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India-focused hedge funds ranked among world's top performers

Hedge funds investing in India are not making as much headlines as they did during the previous bull run in 2007-08, but they seem to be making money for investors . Good enough to be ranked among the best-performing hedge funds globally, according to analysts at Singapore’s fund research house Eurekahedge.

The Eurekahedge Indian Hedge Fund Index returned over 5% in the first eight months of 2010 vis-à-vis 2% gains by benchmark Sensex in the same period. The numbers for September were not available. Asset managers attribute the decent performance of India-focused hedge funds to the buoyant stock market, ‘long only’ strategies by their managers and gains in mid-cap shares.

Within Indian hedge funds, 68% of the funds employ ‘long-short’ equity strategy — a mix of buying assets as well as short-selling them — and more than 70% of the funds invest in equities, said experts.

“Hedge funds are active in Indian equities,” Farhan Mumtaz, senior analyst, Eurekahedge told ET. “Funds with global and emerging market mandates have also increased their allocations to India,” he added.

Longer investment time-frame has helped hedge funds log better returns this year. Funds belonging to asset managers like Q-India, Halbis, FMG, Baer Capital and Insynergy have all outperformed benchmarks and key hedge fund indices during the considered period. The case was different in 2009, when the Eurekahedge Indian Hedge Fund Index returned just 52% against 76% logged by the Sensex.

According to Mr Mumtaz, most hedge funds have turned cautious and the proportion of ‘long-short’ strategy has come down from 80% in 2008-09 to 68% in 2010.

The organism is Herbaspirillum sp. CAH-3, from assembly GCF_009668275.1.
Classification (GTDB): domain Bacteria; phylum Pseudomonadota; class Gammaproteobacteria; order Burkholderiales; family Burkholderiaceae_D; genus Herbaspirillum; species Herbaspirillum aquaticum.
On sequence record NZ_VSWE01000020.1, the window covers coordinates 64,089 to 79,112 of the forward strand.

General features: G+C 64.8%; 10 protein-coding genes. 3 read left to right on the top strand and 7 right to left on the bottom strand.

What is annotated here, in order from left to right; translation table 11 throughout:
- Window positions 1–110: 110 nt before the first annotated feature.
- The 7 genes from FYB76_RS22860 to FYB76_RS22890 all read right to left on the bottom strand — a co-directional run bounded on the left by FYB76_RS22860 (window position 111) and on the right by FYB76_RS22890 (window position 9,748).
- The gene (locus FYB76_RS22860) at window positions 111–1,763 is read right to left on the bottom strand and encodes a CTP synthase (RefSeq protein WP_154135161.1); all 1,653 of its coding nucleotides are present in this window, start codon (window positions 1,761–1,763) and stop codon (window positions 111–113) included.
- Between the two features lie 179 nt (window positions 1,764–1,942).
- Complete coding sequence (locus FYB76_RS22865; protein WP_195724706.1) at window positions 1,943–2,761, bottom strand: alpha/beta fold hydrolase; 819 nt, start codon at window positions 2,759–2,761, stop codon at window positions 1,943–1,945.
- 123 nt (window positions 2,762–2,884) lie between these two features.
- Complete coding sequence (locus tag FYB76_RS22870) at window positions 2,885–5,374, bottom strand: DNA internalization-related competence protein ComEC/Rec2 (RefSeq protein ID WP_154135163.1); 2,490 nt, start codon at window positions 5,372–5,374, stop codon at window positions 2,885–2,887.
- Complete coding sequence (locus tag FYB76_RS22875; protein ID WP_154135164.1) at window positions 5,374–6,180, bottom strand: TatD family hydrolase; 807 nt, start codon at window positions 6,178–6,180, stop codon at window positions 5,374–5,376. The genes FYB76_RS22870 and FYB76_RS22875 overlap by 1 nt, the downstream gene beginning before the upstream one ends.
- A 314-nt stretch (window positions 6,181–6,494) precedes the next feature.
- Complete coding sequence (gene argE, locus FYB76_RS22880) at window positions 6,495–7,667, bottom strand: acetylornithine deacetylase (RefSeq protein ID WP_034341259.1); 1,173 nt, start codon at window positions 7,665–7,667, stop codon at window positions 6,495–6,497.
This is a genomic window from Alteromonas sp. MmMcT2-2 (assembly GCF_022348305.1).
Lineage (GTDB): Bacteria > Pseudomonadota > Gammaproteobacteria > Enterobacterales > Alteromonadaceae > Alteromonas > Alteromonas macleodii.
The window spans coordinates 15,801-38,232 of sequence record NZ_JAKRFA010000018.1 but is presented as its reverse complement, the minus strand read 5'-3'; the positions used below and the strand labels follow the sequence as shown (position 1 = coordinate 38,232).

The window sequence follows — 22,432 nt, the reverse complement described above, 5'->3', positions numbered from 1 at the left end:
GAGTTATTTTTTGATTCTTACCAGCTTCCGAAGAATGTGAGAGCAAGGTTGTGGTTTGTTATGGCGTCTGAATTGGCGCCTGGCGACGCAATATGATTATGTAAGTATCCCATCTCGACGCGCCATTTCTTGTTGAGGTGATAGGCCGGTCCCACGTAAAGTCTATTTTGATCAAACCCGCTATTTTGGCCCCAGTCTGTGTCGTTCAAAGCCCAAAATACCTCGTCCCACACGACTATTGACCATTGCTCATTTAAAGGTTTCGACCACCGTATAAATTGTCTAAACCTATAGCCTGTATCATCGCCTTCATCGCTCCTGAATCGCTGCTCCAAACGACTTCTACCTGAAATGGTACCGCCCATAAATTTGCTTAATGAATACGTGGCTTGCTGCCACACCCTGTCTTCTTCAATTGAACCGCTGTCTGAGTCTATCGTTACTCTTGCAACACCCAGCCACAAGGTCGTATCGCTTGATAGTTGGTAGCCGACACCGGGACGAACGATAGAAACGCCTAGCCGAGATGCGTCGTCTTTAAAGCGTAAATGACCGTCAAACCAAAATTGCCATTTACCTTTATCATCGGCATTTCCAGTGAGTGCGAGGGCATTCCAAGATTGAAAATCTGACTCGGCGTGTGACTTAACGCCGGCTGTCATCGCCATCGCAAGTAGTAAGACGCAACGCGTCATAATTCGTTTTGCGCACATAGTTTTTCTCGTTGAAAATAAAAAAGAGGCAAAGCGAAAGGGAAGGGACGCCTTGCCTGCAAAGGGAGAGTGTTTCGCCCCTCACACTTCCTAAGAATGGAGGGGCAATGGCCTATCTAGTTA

Long-short strategies involve allocating a specific percentage of the corpus to buy securities that are expected to go up while short-selling those expected to decline in value. When balanced correctly, long-short strategies provide absolute returns with low correlation to the benchmark.

Funds are employing broader mandates (such as multi-strategies) in their attempt to not remain dependent of price momentum of stocks. “Hedge fund managers tried complex strategies in 2008 and failed, as a result of which they been reasonably defensive in 2009 and 2010. They have now managed to get some good sectoral and stock calls,” said Alok Sama, president, Baer Capital Partners.

According to him, hedge funds have managed to log higher returns by investing in liquid mid-caps. “Most of them have been long-term bets. However, buying Indian shares is a bit difficult now since most counters are trading at expensive price levels. The current market rally has been fuelled by excess liquidity,” added Mr Sama.

Steady investment returns have resulted in the swelling-up of asset bases of most India-focused hedge funds over the past few months. Average asset under management of an Indian hedge fund is estimated at $65 million by fund researchers. Most of the money (for India-focused funds) is coming from hedge funds, family offices and high net worth investors.

Source: Economic Times

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